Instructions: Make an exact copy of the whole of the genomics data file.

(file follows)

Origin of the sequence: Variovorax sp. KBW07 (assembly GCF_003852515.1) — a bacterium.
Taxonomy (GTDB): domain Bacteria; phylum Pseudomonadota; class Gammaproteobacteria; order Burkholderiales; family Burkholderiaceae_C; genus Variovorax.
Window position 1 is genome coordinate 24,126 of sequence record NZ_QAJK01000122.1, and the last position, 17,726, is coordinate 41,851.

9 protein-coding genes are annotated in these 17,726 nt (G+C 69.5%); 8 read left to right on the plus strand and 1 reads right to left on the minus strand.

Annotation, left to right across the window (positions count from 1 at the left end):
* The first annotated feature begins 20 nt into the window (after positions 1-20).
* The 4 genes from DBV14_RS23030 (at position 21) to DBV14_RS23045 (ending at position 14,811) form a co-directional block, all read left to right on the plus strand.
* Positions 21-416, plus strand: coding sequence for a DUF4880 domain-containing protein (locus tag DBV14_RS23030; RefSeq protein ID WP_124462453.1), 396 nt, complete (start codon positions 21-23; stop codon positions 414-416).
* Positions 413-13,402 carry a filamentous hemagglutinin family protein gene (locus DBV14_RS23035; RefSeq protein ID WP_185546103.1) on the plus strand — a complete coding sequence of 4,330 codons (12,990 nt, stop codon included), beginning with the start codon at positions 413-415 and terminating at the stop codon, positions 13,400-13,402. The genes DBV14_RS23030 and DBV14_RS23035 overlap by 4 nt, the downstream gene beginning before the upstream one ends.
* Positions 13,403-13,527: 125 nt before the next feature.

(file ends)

Origin of the sequence: Variovorax sp. KBW07 (assembly GCF_003852515.1) — a bacterium.
Taxonomy (GTDB): domain Bacteria; phylum Pseudomonadota; class Gammaproteobacteria; order Burkholderiales; family Burkholderiaceae_C; genus Variovorax.
Window position 1 is genome coordinate 24,126 of sequence record NZ_QAJK01000122.1, and the last position, 17,726, is coordinate 41,851.

9 protein-coding genes are annotated in these 17,726 nt (G+C 69.5%); 8 read left to right on the plus strand and 1 reads right to left on the minus strand.

Annotation, left to right across the window (positions count from 1 at the left end):
* The first annotated feature begins 20 nt into the window (after positions 1-20).
* The 4 genes from DBV14_RS23030 (at position 21) to DBV14_RS23045 (ending at position 14,811) form a co-directional block, all read left to right on the plus strand.
* Positions 21-416, plus strand: coding sequence for a DUF4880 domain-containing protein (locus tag DBV14_RS23030; RefSeq protein ID WP_124462453.1), 396 nt, complete (start codon positions 21-23; stop codon positions 414-416).
* Positions 413-13,402 carry a filamentous hemagglutinin family protein gene (locus DBV14_RS23035; RefSeq protein ID WP_185546103.1) on the plus strand — a complete coding sequence of 4,330 codons (12,990 nt, stop codon included), beginning with the start codon at positions 413-415 and terminating at the stop codon, positions 13,400-13,402. The genes DBV14_RS23030 and DBV14_RS23035 overlap by 4 nt, the downstream gene beginning before the upstream one ends.
* Positions 13,403-13,527: 125 nt before the next feature.